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Wednesday, Sep 27, 2023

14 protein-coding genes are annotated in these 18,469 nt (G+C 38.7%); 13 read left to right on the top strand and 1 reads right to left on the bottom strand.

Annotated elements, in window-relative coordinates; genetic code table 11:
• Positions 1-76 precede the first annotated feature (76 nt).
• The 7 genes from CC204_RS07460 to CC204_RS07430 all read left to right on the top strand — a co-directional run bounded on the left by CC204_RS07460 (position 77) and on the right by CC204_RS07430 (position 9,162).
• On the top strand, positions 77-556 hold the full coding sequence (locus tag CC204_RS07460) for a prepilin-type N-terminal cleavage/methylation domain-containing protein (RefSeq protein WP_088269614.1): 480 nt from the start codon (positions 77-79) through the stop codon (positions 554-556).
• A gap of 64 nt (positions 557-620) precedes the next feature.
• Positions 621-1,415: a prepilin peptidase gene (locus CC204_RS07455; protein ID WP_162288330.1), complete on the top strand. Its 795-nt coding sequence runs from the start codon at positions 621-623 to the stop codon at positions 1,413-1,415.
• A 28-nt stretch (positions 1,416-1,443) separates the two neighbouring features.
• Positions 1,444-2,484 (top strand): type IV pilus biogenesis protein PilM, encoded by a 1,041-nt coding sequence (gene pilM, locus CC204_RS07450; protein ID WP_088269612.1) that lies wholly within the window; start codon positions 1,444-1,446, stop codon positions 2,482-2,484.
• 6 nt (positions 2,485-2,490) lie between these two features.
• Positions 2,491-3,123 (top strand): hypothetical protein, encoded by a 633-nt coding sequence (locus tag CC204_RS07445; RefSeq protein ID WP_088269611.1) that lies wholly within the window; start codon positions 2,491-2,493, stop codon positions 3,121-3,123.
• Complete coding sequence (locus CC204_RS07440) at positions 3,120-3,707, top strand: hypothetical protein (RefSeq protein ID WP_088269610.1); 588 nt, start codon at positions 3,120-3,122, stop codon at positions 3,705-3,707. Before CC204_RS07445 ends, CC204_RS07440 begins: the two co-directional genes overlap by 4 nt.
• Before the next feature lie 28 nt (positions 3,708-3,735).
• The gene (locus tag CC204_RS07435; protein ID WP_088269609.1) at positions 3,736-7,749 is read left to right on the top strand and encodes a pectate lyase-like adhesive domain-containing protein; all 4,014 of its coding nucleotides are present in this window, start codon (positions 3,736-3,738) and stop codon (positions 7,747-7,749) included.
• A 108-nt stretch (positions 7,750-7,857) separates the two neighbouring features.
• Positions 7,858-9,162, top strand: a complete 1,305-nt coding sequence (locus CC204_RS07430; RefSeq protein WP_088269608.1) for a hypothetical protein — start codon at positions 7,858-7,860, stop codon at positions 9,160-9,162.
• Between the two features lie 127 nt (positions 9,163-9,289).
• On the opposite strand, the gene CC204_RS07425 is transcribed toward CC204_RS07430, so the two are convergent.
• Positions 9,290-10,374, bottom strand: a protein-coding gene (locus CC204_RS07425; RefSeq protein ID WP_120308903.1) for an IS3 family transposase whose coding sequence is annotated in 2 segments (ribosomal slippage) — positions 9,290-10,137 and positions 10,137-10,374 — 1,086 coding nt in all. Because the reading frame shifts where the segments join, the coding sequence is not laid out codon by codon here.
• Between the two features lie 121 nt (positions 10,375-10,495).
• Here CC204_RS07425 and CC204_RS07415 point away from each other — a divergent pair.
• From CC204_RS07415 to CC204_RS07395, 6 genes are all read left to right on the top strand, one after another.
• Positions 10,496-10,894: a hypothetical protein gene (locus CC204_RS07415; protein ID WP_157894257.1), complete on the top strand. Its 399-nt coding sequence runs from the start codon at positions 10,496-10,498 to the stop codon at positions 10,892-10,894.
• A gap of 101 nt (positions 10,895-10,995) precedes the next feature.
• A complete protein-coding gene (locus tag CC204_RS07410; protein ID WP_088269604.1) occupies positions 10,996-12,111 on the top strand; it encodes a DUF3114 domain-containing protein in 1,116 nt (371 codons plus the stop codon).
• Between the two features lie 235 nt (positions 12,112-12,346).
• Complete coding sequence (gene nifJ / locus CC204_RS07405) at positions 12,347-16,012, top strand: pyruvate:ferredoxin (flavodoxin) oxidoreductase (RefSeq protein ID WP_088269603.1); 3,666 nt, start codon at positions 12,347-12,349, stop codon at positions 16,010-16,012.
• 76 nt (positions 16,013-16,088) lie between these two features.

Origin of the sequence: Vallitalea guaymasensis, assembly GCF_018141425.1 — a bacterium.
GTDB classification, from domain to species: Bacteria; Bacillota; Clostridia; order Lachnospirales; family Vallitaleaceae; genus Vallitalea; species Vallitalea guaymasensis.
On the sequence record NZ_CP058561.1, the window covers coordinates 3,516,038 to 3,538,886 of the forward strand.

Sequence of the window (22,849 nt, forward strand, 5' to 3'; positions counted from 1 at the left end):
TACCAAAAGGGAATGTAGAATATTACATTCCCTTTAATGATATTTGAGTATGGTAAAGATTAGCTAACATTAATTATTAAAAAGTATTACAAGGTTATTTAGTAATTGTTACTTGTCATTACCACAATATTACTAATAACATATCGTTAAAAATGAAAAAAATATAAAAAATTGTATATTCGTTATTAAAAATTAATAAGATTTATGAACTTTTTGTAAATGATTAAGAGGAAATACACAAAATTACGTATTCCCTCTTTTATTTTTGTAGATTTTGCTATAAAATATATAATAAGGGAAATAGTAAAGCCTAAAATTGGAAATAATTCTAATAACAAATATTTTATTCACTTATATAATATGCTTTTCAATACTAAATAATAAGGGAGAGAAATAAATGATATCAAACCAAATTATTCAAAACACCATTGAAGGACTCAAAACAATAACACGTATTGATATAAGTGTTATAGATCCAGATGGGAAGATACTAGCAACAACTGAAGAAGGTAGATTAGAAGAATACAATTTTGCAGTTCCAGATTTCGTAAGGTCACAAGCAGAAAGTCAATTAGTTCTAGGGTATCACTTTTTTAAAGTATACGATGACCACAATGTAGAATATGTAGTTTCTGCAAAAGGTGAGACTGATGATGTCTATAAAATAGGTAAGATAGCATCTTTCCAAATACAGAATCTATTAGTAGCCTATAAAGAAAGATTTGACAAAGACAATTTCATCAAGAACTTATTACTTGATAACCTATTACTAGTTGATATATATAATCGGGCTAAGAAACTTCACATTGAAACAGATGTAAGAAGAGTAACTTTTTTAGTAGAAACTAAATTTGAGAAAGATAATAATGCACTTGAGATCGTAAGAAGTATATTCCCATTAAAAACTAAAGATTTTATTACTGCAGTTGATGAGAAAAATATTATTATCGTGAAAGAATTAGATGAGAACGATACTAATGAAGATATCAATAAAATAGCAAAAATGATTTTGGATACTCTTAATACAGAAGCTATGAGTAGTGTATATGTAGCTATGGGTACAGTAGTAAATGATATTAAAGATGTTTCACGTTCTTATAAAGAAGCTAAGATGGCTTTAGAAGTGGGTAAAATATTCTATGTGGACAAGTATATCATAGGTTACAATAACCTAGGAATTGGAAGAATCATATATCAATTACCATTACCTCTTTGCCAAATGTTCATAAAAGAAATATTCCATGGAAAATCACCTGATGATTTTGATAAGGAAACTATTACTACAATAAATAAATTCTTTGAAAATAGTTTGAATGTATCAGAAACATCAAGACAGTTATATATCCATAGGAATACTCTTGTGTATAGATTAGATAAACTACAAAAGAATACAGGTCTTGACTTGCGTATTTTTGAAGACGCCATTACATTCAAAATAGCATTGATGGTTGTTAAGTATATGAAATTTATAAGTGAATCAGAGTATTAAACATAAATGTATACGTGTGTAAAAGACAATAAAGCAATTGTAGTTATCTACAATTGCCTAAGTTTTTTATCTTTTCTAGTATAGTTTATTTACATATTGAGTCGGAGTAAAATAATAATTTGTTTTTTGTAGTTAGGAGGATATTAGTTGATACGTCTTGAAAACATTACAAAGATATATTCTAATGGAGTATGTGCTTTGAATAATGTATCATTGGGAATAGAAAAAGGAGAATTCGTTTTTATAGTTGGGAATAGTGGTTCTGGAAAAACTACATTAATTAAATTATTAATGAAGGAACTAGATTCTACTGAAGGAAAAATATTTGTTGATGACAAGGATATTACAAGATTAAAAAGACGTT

Officials from Houweling’s Tomatoes and GE Energy recently unveiled an innovative heat and power system at the Camarillo grower’s 125-acre greenhouse that aims to operate the facility at near 100 percent efficiency. The plant, the first of its kind in the U.S., was built to power the agriculture facility and provide Southern California Edison with enough electricity to power thousands of homes. But project stakeholders say laborious state regulations, a staggeringly slow governmental review process and an infrastructure ill-equipped to handle recent energy advances has delayed the $17 million project from fully powering up by more than a year. “Power is complex,” said Casey Houweling, the agriculture company’s owner. But he adds that the current regulatory process leaves a lot to be desired. “It’s hard to budget when you have no idea how long the process will take.” Houweling’s Tomatoes has maintained a long-standing commitment to green development and the cogeneration project is its most visible step to date, yet company officials say the investment may not reach its full financial or energy possibilities anytime soon. Project stakeholders — including Houweling’s Tomatoes, GE Energy and Western Energy, which contracts to install and maintain the GE equipment — expected the system to be up and running late last month, when a press conference was held to publically debut the system, Houweling said. David Bell, chief marketing officer, attributed the delay to infrastructure upgrades and permitting setbacks. The project approval process is especially difficult when officials are tasked with permitting unseen technology. “They’ve never seen something like this come across their desk,” Bell said. “They always trust information about things they’ve already seen.” Hindered Progress The Houweling’s greenhouse project, started three years ago, relies on two GE-made Jenbacher natural gas engines. But unlike other greenhouse systems, this system enables the plants to use energy from the natural gas engines to the greatest degree of efficiency. Here’s how it works: Water condensed from the engine exhaust will be used to irrigate the tomatoes and cucumbers the company grows in its Conejo Valley greenhouse. The plant will generate 8.7 megawatts of power, enough to power roughly 8,800 homes, and only some of that is needed to power the facility. The excess energy can then be exported to the power grid. Heat produced from the engines will be captured in thermal storage tanks that can heat the water to between 85 and 90 degrees Celsius so that the greenhouse may be heated at night. In addition, nearly 21,400 tons of carbon dioxide waste from the engines will be captured and purified to fertilize the plants. “This is the most efficient greenhouse in the U.S.,” said Scott Nolen, product line management leader for power generation at GE Energy. Houweling said the company’s second- and third-highest costs after labor are heat and CO2. “When you look at that,” he said, “that’s someone else’s waste.” When completed, this project will eliminate those costs, allowing the company to generate both items onsite, he said. While the company is the first produce grower in the U.S. to use energy to grow plants and power homes, the technology has been used elsewhere, primarily Europe, where cogeneration technology has been fostered. “In Europe, a long time ago, they decided to support these things,” Nolen said. “They mandated access to the grid and, in fact, gave preferential rates to those working with renewable energy.” To date, Houweling’s has turned on the engines for a total of 27 hours, working toward a 50-hour minimum required before the next permitting step, Bell said. The company is not exporting any power or converting carbon dioxide. In California, all energy providers are permitted and regulated by the California Independent Service Operator (CAISO), a semi-public entity created in 1996 by AB 1890. This is in addition to California Energy Commission requirements and negotiations with local utilities. “That’s been the biggest bottleneck of the whole project,” Nolen said. Demand for renewable energy has exploded in recent years, but many who have attempted to get permits for such projects say the approval process has not yet caught up with the technology and demand, creating lengthy and costly delays. “There is really no one sheet, no one person, who knows what all the steps are,” Houweling said. Laborious Process The company is still waiting on final approval from CAISO, Bell said. At that point, it can negotiate a Power Purchase Agreement, which will allow it to be compensated by Southern California Edison for two megawatts, much less than it can contribute. When a planned third engine is added to the facility next year — a project that’s already in the works and funded — the plant will be able to contribute even more than it can now. “You’re at almost 100 percent efficiency, and here you can’t give to your full potential,” said Nolen. “It’s kind of a disappointment, frankly.” Others say the complicated physical infrastructure of California’s power grid also make it difficult. Steve Greenlee, a spokesman for CAISO, said that the agency must study interconnection procedures and the transmission planning process, which takes about 15 months from the time an applicant files for study with the group. There are only two windows for potential power generators to apply for CAISO studies. For transmission project proposals, the window is open from Aug. 15 to Oct. 15. For power plant interconnection proposals, applications are taken in March of each year. This plan allows for more organized studies, Greenlee said. By doing geographically-based studies, CAISO is better able to evaluate power needs and connections in an area. Even with the potential pitfalls of delays and costly upgrades, the march toward new technology isn’t going to stop anytime soon, according to Nolen. At the recent press conference, officials from British Columbia, where Houweling’s originated and maintains a location, were present to inspect the technology. “What we’re finding is that growers in cold locations are interested,” Nolen said. “People want fresh vegetables and it’s much cheaper to build a greenhouse like this than to grow it in Mexico and have it shipped, long term.” CAISO, too, is looking for ways to trim the process on its end. “We here at ISO have recognized that in the last five years and have tried to streamline some of the complex process,” said Greenlee. “We have gained permission from federal regulatory agencies to implement a streamlined process.” These include putting milestones in the 15-month process at which point applicants can withdraw from the process. While the wait has been lengthy, the plant should be up and running by the beginning of the year, and for Houweling’s, the plant is a testament to its commitment to reducing carbon emissions and operating the greenest company possible. “We’re very happy,” Bell said. “It’s an opportunity not only for us, but also to show what can be done to produce cleaner energy.”